"It's also a great draw for tourism if you had a great space for an art festival," said Maria-Elisa Heg with the Montrose Land Defense Coalition.
Problem is H-E-B is already in the early stages of a contract with the land owner. That has Montrose residents mobilizing. A coalition has been formed and petition circulating. Their fear this green space will be erased.
"I can see this whole thing being concrete, the magnolias would go and all these wonderful oaks," said Montrose resident Peter Ewing.
"They will get bulldozed if H-E-B comes in here," Heg predicted. "They will not preserve the trees at all."
As well, they say, the small two lane streets on Dunlavy and West Alabama will not be able to handle the traffic a supermarket generates. Residents also say another grocery store is simply not needed.
"We've got Fiesta right here and we've got Kroger right up here and we got a Whole Foods coming in. We've got a Whole Foods over here," Ewing said. "We got a brand new H-E-B right on Buffalo Speedway. Enough is enough."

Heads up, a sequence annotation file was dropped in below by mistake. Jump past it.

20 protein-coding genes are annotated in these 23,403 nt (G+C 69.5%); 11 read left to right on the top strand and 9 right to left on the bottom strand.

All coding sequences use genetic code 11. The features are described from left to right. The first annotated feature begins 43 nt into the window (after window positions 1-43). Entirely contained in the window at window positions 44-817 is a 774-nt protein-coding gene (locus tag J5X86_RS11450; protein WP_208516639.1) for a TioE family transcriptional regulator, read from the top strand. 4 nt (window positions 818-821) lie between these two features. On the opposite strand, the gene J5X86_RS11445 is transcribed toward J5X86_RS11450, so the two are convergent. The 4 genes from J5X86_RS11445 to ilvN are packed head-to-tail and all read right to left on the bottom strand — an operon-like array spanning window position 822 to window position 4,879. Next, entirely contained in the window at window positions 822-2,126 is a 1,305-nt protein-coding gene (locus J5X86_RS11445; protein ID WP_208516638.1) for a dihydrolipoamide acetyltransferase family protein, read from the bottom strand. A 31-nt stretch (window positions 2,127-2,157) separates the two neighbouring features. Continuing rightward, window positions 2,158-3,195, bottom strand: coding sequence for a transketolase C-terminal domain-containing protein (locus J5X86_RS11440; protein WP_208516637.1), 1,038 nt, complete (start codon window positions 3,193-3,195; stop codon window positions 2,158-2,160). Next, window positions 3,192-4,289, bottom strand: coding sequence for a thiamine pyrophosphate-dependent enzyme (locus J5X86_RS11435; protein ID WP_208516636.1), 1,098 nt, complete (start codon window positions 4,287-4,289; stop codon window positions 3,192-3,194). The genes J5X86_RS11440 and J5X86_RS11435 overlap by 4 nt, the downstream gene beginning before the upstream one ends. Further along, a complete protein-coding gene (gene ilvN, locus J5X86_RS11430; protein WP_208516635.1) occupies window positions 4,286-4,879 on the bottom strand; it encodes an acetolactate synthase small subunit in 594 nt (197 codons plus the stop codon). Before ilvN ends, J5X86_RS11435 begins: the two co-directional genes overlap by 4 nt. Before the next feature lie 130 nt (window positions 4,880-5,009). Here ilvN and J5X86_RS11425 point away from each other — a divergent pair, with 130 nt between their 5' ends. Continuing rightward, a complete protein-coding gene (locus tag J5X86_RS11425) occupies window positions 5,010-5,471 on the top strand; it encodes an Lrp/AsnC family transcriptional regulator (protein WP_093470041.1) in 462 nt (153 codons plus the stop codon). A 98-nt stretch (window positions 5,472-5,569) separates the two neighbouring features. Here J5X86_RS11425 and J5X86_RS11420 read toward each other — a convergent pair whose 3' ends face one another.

But H-E-B says their own survey has identified a customer base in the area they can serve. And if they acquire the land, the nonprofit group Tree for Houston will be consulted in design plans. However, residents they are the ones keeping their community in mind.
Heg said, "I think that wanting to preserve land is just as a legitimate an endeavor as wanting to put a business there. I think that entrepreneurship doesn't have to be based solely on profit motives."
Heg is saying they have started discussions with the City of Houston Parks Board and private investors to see about finding a way to procure the land for a private park that could function similar to Discovery Green Park.